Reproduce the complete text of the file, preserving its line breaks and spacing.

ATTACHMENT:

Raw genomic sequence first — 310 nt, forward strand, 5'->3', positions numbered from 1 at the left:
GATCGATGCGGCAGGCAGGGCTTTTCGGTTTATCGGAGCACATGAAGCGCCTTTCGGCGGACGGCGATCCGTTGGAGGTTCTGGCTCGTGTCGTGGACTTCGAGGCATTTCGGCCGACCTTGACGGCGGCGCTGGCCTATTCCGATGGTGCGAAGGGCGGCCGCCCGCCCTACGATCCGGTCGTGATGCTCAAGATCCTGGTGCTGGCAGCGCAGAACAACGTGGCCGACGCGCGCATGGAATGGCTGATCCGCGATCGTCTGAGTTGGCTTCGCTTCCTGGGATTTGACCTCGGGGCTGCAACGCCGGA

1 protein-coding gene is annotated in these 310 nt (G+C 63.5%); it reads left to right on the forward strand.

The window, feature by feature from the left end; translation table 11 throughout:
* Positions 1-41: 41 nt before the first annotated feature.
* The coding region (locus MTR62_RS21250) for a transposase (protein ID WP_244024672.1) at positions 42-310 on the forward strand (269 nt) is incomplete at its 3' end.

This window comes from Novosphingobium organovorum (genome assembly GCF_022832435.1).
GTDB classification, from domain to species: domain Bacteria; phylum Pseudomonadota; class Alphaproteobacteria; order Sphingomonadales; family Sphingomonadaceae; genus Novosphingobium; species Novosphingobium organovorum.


Raw genomic sequence first — 310 nt, forward strand, 5'->3', positions numbered from 1 at the left:
GATCGATGCGGCAGGCAGGGCTTTTCGGTTTATCGGAGCACATGAAGCGCCTTTCGGCGGACGGCGATCCGTTGGAGGTTCTGGCTCGTGTCGTGGACTTCGAGGCATTTCGGCCGACCTTGACGGCGGCGCTGGCCTATTCCGATGGTGCGAAGGGCGGCCGCCCGCCCTACGATCCGGTCGTGATGCTCAAGATCCTGGTGCTGGCAGCGCAGAACAACGTGGCCGACGCGCGCATGGAATGGCTGATCCGCGATCGTCTGAGTTGGCTTCGCTTCCTGGGATTTGACCTCGGGGCTGCAACGCCGGA

1 protein-coding gene is annotated in these 310 nt (G+C 63.5%); it reads left to right on the forward strand.

The window, feature by feature from the left end; translation table 11 throughout:
* Positions 1-41: 41 nt before the first annotated feature.
* The coding region (locus MTR62_RS21250) for a transposase (protein ID WP_244024672.1) at positions 42-310 on the forward strand (269 nt) is incomplete at its 3' end.

This window comes from Novosphingobium organovorum (genome assembly GCF_022832435.1).
GTDB classification, from domain to species: domain Bacteria; phylum Pseudomonadota; class Alphaproteobacteria; order Sphingomonadales; family Sphingomonadaceae; genus Novosphingobium; species Novosphingobium organovorum.